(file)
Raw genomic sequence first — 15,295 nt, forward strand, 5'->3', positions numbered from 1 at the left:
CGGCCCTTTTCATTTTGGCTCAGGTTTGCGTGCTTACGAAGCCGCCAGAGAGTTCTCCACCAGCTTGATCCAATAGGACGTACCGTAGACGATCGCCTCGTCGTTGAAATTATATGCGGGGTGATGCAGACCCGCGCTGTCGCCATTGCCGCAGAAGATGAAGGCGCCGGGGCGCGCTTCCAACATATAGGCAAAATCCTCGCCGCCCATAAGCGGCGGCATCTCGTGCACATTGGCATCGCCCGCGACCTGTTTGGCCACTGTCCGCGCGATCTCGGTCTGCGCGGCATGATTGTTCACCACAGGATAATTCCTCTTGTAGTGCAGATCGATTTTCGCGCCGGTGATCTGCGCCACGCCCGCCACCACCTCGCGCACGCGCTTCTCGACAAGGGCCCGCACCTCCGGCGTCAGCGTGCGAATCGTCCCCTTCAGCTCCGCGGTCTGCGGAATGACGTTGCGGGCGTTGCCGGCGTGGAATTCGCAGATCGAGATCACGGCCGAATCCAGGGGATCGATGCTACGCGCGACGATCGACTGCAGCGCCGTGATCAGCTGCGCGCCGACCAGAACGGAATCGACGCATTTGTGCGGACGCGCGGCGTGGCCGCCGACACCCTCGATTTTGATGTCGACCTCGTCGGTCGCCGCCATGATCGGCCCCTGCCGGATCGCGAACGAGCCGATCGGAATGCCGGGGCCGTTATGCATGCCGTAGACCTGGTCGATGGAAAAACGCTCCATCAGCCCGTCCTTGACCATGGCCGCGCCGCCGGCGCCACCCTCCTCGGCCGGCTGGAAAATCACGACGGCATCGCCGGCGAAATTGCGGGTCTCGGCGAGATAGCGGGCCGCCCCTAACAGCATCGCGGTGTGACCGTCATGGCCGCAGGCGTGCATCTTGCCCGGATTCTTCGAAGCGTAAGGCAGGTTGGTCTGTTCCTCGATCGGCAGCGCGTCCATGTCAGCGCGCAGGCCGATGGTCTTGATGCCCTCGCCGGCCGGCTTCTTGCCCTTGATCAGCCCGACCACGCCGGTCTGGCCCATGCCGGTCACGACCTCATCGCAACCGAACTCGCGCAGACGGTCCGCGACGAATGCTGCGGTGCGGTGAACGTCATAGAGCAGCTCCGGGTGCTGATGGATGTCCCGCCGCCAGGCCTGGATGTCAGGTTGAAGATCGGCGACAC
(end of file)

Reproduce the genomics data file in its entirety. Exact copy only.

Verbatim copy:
Raw genomic sequence first — 15,295 nt, forward strand, 5'->3', positions numbered from 1 at the left:
CGGCCCTTTTCATTTTGGCTCAGGTTTGCGTGCTTACGAAGCCGCCAGAGAGTTCTCCACCAGCTTGATCCAATAGGACGTACCGTAGACGATCGCCTCGTCGTTGAAATTATATGCGGGGTGATGCAGACCCGCGCTGTCGCCATTGCCGCAGAAGATGAAGGCGCCGGGGCGCGCTTCCAACATATAGGCAAAATCCTCGCCGCCCATAAGCGGCGGCATCTCGTGCACATTGGCATCGCCCGCGACCTGTTTGGCCACTGTCCGCGCGATCTCGGTCTGCGCGGCATGATTGTTCACCACAGGATAATTCCTCTTGTAGTGCAGATCGATTTTCGCGCCGGTGATCTGCGCCACGCCCGCCACCACCTCGCGCACGCGCTTCTCGACAAGGGCCCGCACCTCCGGCGTCAGCGTGCGAATCGTCCCCTTCAGCTCCGCGGTCTGCGGAATGACGTTGCGGGCGTTGCCGGCGTGGAATTCGCAGATCGAGATCACGGCCGAATCCAGGGGATCGATGCTACGCGCGACGATCGACTGCAGCGCCGTGATCAGCTGCGCGCCGACCAGAACGGAATCGACGCATTTGTGCGGACGCGCGGCGTGGCCGCCGACACCCTCGATTTTGATGTCGACCTCGTCGGTCGCCGCCATGATCGGCCCCTGCCGGATCGCGAACGAGCCGATCGGAATGCCGGGGCCGTTATGCATGCCGTAGACCTGGTCGATGGAAAAACGCTCCATCAGCCCGTCCTTGACCATGGCCGCGCCGCCGGCGCCACCCTCCTCGGCCGGCTGGAAAATCACGACGGCATCGCCGGCGAAATTGCGGGTCTCGGCGAGATAGCGGGCCGCCCCTAACAGCATCGCGGTGTGACCGTCATGGCCGCAGGCGTGCATCTTGCCCGGATTCTTCGAAGCGTAAGGCAGGTTGGTCTGTTCCTCGATCGGCAGCGCGTCCATGTCAGCGCGCAGGCCGATGGTCTTGATGCCCTCGCCGGCCGGCTTCTTGCCCTTGATCAGCCCGACCACGCCGGTCTGGCCCATGCCGGTCACGACCTCATCGCAACCGAACTCGCGCAGACGGTCCGCGACGAATGCTGCGGTGCGGTGAACGTCATAGAGCAGCTCCGGGTGCTGATGGATGTCCCGCCGCCAGGCCTGGATGTCAGGTTGAAGATCGGCGACAC